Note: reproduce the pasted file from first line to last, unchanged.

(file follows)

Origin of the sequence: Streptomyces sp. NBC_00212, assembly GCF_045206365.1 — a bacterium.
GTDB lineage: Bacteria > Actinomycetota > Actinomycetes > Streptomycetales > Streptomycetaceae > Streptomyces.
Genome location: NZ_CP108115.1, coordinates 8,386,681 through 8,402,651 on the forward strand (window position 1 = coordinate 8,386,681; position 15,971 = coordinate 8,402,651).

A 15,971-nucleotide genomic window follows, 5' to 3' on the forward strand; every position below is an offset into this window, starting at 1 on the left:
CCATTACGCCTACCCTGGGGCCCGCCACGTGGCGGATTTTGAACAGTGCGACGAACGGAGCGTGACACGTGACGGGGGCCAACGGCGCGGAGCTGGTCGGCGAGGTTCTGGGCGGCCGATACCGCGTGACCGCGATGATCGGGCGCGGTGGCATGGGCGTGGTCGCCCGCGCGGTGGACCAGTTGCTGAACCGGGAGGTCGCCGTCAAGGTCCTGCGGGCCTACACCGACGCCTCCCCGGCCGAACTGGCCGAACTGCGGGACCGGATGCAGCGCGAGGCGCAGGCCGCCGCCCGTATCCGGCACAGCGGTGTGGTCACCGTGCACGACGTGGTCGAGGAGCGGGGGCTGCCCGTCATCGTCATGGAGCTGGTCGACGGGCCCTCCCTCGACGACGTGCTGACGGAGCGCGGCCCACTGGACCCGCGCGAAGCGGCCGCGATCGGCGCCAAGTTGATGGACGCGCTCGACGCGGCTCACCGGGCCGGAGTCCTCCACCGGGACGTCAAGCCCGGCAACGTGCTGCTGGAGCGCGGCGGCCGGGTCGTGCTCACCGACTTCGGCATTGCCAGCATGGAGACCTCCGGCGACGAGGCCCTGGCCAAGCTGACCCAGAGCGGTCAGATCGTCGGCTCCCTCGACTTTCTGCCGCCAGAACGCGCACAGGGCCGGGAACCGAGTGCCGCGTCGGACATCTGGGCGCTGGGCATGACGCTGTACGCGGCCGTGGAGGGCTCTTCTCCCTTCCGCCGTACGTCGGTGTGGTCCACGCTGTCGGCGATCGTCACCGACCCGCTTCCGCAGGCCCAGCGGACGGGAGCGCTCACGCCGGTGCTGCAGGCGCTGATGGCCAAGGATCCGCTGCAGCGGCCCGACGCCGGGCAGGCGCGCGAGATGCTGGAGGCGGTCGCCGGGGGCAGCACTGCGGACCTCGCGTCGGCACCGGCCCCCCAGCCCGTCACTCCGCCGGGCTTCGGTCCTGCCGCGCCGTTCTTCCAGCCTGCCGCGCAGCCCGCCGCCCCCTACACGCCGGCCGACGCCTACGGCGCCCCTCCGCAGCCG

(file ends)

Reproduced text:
Origin of the sequence: Streptomyces sp. NBC_00212, assembly GCF_045206365.1 — a bacterium.
GTDB lineage: Bacteria > Actinomycetota > Actinomycetes > Streptomycetales > Streptomycetaceae > Streptomyces.
Genome location: NZ_CP108115.1, coordinates 8,386,681 through 8,402,651 on the forward strand (window position 1 = coordinate 8,386,681; position 15,971 = coordinate 8,402,651).

A 15,971-nucleotide genomic window follows, 5' to 3' on the forward strand; every position below is an offset into this window, starting at 1 on the left:
CCATTACGCCTACCCTGGGGCCCGCCACGTGGCGGATTTTGAACAGTGCGACGAACGGAGCGTGACACGTGACGGGGGCCAACGGCGCGGAGCTGGTCGGCGAGGTTCTGGGCGGCCGATACCGCGTGACCGCGATGATCGGGCGCGGTGGCATGGGCGTGGTCGCCCGCGCGGTGGACCAGTTGCTGAACCGGGAGGTCGCCGTCAAGGTCCTGCGGGCCTACACCGACGCCTCCCCGGCCGAACTGGCCGAACTGCGGGACCGGATGCAGCGCGAGGCGCAGGCCGCCGCCCGTATCCGGCACAGCGGTGTGGTCACCGTGCACGACGTGGTCGAGGAGCGGGGGCTGCCCGTCATCGTCATGGAGCTGGTCGACGGGCCCTCCCTCGACGACGTGCTGACGGAGCGCGGCCCACTGGACCCGCGCGAAGCGGCCGCGATCGGCGCCAAGTTGATGGACGCGCTCGACGCGGCTCACCGGGCCGGAGTCCTCCACCGGGACGTCAAGCCCGGCAACGTGCTGCTGGAGCGCGGCGGCCGGGTCGTGCTCACCGACTTCGGCATTGCCAGCATGGAGACCTCCGGCGACGAGGCCCTGGCCAAGCTGACCCAGAGCGGTCAGATCGTCGGCTCCCTCGACTTTCTGCCGCCAGAACGCGCACAGGGCCGGGAACCGAGTGCCGCGTCGGACATCTGGGCGCTGGGCATGACGCTGTACGCGGCCGTGGAGGGCTCTTCTCCCTTCCGCCGTACGTCGGTGTGGTCCACGCTGTCGGCGATCGTCACCGACCCGCTTCCGCAGGCCCAGCGGACGGGAGCGCTCACGCCGGTGCTGCAGGCGCTGATGGCCAAGGATCCGCTGCAGCGGCCCGACGCCGGGCAGGCGCGCGAGATGCTGGAGGCGGTCGCCGGGGGCAGCACTGCGGACCTCGCGTCGGCACCGGCCCCCCAGCCCGTCACTCCGCCGGGCTTCGGTCCTGCCGCGCCGTTCTTCCAGCCTGCCGCGCAGCCCGCCGCCCCCTACACGCCGGCCGACGCCTACGGCGCCCCTCCGCAGCCG